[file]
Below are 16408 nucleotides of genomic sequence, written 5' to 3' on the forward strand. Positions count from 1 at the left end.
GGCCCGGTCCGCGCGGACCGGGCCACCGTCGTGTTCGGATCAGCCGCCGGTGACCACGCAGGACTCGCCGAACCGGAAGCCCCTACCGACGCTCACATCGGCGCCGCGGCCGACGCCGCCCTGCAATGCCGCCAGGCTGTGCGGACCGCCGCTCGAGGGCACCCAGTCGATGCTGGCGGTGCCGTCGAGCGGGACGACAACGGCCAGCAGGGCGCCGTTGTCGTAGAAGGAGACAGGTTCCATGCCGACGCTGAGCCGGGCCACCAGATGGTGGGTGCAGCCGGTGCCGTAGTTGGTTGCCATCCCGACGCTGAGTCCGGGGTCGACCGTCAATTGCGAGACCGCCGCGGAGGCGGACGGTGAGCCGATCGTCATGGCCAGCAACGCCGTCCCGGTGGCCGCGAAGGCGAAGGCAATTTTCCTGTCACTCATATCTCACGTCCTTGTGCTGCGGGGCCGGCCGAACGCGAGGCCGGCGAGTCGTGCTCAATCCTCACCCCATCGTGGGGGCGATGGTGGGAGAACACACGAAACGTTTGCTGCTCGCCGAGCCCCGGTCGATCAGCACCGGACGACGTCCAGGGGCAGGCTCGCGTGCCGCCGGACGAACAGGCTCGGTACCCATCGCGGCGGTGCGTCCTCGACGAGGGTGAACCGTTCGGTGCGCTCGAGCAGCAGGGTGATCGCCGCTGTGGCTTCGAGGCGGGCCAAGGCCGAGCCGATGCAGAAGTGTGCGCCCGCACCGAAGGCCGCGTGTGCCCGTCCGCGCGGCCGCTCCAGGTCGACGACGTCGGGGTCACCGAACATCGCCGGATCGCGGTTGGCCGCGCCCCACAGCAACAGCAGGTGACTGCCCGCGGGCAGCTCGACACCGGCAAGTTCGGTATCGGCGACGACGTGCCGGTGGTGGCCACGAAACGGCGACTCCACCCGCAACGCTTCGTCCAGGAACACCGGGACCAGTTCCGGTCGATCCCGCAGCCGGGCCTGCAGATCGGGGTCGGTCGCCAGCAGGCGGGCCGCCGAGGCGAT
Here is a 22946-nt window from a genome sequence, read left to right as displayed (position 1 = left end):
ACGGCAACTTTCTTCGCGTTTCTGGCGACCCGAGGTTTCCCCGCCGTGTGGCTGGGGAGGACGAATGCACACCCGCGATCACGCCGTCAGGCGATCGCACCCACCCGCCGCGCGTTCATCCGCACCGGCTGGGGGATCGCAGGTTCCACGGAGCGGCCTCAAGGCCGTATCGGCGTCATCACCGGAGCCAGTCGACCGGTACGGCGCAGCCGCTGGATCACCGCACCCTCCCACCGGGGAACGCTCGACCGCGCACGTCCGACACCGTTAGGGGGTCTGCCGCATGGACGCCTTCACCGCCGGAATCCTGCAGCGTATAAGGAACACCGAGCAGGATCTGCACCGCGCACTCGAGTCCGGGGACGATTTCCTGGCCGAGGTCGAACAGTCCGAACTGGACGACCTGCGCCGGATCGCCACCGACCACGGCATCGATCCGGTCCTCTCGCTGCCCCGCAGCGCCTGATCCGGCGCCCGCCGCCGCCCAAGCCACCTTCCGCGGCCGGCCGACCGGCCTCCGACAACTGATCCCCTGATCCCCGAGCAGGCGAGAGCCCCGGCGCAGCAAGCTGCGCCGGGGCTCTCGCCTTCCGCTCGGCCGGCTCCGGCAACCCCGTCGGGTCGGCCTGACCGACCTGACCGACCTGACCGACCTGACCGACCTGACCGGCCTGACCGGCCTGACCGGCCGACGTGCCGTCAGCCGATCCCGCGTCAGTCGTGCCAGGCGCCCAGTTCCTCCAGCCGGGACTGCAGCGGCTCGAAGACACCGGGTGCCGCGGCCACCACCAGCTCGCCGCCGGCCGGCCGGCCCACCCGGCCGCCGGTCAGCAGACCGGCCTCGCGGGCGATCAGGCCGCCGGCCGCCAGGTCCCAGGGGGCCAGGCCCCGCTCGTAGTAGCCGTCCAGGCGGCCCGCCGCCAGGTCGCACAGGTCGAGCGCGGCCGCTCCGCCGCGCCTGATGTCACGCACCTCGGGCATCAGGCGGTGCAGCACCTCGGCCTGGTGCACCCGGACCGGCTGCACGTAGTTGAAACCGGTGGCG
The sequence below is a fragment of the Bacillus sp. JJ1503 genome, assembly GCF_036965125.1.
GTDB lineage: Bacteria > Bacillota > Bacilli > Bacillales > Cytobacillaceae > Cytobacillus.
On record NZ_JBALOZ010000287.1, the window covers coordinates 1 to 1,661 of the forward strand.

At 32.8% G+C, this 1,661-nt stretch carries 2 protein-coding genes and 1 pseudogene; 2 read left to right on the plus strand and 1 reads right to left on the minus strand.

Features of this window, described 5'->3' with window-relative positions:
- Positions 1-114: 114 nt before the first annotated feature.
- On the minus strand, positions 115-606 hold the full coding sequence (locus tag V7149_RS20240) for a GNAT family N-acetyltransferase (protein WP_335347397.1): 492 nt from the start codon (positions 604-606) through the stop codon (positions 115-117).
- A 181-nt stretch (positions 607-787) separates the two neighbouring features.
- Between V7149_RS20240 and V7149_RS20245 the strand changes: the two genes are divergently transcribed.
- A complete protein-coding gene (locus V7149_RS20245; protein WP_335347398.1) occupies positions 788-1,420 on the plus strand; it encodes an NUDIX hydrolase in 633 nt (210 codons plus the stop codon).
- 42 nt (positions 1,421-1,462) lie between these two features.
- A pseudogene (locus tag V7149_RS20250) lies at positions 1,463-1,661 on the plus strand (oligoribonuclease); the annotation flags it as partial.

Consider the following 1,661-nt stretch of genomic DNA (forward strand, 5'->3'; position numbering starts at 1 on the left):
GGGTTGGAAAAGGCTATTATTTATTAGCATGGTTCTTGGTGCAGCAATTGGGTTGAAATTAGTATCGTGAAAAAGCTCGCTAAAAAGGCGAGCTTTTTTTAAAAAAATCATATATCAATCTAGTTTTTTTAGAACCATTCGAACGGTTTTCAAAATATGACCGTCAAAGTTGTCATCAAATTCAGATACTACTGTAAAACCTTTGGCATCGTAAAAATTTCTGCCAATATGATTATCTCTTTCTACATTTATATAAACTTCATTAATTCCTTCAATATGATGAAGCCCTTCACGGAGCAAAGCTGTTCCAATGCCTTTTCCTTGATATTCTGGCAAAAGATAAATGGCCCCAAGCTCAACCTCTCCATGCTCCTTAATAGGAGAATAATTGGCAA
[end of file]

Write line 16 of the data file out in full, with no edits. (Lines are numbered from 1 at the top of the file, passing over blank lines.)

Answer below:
- A pseudogene (locus tag V7149_RS20250) lies at positions 1,463-1,661 on the plus strand (oligoribonuclease); the annotation flags it as partial.